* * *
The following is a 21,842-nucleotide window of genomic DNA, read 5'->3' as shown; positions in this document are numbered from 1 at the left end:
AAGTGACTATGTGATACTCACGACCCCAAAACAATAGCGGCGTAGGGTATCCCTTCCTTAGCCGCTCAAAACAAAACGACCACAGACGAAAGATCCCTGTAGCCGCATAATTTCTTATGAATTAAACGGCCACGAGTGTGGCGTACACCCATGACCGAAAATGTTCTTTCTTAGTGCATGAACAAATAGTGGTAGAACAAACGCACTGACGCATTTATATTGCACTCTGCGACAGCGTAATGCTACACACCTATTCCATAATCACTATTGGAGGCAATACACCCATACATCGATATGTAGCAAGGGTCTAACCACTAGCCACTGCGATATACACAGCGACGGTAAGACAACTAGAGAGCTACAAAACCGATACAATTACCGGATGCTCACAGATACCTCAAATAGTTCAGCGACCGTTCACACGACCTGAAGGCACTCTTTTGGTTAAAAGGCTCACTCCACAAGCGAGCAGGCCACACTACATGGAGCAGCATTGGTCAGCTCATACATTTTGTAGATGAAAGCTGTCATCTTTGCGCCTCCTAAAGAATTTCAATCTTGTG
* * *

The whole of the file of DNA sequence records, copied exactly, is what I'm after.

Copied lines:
The following is a 21,842-nucleotide window of genomic DNA, read 5'->3' as shown; positions in this document are numbered from 1 at the left end:
AAGTGACTATGTGATACTCACGACCCCAAAACAATAGCGGCGTAGGGTATCCCTTCCTTAGCCGCTCAAAACAAAACGACCACAGACGAAAGATCCCTGTAGCCGCATAATTTCTTATGAATTAAACGGCCACGAGTGTGGCGTACACCCATGACCGAAAATGTTCTTTCTTAGTGCATGAACAAATAGTGGTAGAACAAACGCACTGACGCATTTATATTGCACTCTGCGACAGCGTAATGCTACACACCTATTCCATAATCACTATTGGAGGCAATACACCCATACATCGATATGTAGCAAGGGTCTAACCACTAGCCACTGCGATATACACAGCGACGGTAAGACAACTAGAGAGCTACAAAACCGATACAATTACCGGATGCTCACAGATACCTCAAATAGTTCAGCGACCGTTCACACGACCTGAAGGCACTCTTTTGGTTAAAAGGCTCACTCCACAAGCGAGCAGGCCACACTACATGGAGCAGCATTGGTCAGCTCATACATTTTGTAGATGAAAGCTGTCATCTTTGCGCCTCCTAAAGAATTTCAATCTTGTG